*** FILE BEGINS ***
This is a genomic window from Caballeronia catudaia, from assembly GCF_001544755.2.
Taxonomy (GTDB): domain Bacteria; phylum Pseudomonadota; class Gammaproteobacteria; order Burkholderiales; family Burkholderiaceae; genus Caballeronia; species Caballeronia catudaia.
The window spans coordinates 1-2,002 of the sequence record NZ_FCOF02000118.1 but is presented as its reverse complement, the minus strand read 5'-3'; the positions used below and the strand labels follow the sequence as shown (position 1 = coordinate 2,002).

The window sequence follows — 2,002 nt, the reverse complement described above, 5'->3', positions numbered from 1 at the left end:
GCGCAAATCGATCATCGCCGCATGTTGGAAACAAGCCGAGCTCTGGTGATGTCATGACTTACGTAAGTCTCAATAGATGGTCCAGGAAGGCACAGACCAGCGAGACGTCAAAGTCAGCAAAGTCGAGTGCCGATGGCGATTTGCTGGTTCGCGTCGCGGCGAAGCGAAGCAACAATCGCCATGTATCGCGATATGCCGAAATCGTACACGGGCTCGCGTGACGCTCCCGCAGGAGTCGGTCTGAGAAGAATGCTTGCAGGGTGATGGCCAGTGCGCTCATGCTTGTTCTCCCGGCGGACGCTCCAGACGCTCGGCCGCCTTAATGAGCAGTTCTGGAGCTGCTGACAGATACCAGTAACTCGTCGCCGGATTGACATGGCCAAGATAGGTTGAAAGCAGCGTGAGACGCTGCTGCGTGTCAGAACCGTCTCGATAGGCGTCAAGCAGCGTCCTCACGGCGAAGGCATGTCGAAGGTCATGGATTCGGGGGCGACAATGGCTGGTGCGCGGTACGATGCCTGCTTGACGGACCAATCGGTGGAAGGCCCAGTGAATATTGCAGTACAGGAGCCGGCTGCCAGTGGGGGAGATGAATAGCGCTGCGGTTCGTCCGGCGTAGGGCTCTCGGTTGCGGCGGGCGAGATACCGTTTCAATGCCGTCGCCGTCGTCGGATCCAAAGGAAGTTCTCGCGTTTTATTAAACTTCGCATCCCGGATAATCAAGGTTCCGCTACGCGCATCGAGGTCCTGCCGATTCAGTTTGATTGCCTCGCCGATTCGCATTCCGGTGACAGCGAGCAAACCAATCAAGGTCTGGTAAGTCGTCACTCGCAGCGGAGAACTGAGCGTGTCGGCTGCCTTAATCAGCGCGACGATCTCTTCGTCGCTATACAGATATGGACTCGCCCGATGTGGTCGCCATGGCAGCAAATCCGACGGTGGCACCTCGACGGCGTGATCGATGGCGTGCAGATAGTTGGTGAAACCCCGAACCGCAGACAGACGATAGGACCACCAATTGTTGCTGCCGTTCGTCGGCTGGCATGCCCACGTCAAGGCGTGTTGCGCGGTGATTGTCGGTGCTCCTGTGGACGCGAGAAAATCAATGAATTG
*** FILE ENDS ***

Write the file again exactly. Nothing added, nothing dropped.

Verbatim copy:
This is a genomic window from Caballeronia catudaia, from assembly GCF_001544755.2.
Taxonomy (GTDB): domain Bacteria; phylum Pseudomonadota; class Gammaproteobacteria; order Burkholderiales; family Burkholderiaceae; genus Caballeronia; species Caballeronia catudaia.
The window spans coordinates 1-2,002 of the sequence record NZ_FCOF02000118.1 but is presented as its reverse complement, the minus strand read 5'-3'; the positions used below and the strand labels follow the sequence as shown (position 1 = coordinate 2,002).

The window sequence follows — 2,002 nt, the reverse complement described above, 5'->3', positions numbered from 1 at the left end:
GCGCAAATCGATCATCGCCGCATGTTGGAAACAAGCCGAGCTCTGGTGATGTCATGACTTACGTAAGTCTCAATAGATGGTCCAGGAAGGCACAGACCAGCGAGACGTCAAAGTCAGCAAAGTCGAGTGCCGATGGCGATTTGCTGGTTCGCGTCGCGGCGAAGCGAAGCAACAATCGCCATGTATCGCGATATGCCGAAATCGTACACGGGCTCGCGTGACGCTCCCGCAGGAGTCGGTCTGAGAAGAATGCTTGCAGGGTGATGGCCAGTGCGCTCATGCTTGTTCTCCCGGCGGACGCTCCAGACGCTCGGCCGCCTTAATGAGCAGTTCTGGAGCTGCTGACAGATACCAGTAACTCGTCGCCGGATTGACATGGCCAAGATAGGTTGAAAGCAGCGTGAGACGCTGCTGCGTGTCAGAACCGTCTCGATAGGCGTCAAGCAGCGTCCTCACGGCGAAGGCATGTCGAAGGTCATGGATTCGGGGGCGACAATGGCTGGTGCGCGGTACGATGCCTGCTTGACGGACCAATCGGTGGAAGGCCCAGTGAATATTGCAGTACAGGAGCCGGCTGCCAGTGGGGGAGATGAATAGCGCTGCGGTTCGTCCGGCGTAGGGCTCTCGGTTGCGGCGGGCGAGATACCGTTTCAATGCCGTCGCCGTCGTCGGATCCAAAGGAAGTTCTCGCGTTTTATTAAACTTCGCATCCCGGATAATCAAGGTTCCGCTACGCGCATCGAGGTCCTGCCGATTCAGTTTGATTGCCTCGCCGATTCGCATTCCGGTGACAGCGAGCAAACCAATCAAGGTCTGGTAAGTCGTCACTCGCAGCGGAGAACTGAGCGTGTCGGCTGCCTTAATCAGCGCGACGATCTCTTCGTCGCTATACAGATATGGACTCGCCCGATGTGGTCGCCATGGCAGCAAATCCGACGGTGGCACCTCGACGGCGTGATCGATGGCGTGCAGATAGTTGGTGAAACCCCGAACCGCAGACAGACGATAGGACCACCAATTGTTGCTGCCGTTCGTCGGCTGGCATGCCCACGTCAAGGCGTGTTGCGCGGTGATTGTCGGTGCTCCTGTGGACGCGAGAAAATCAATGAATTG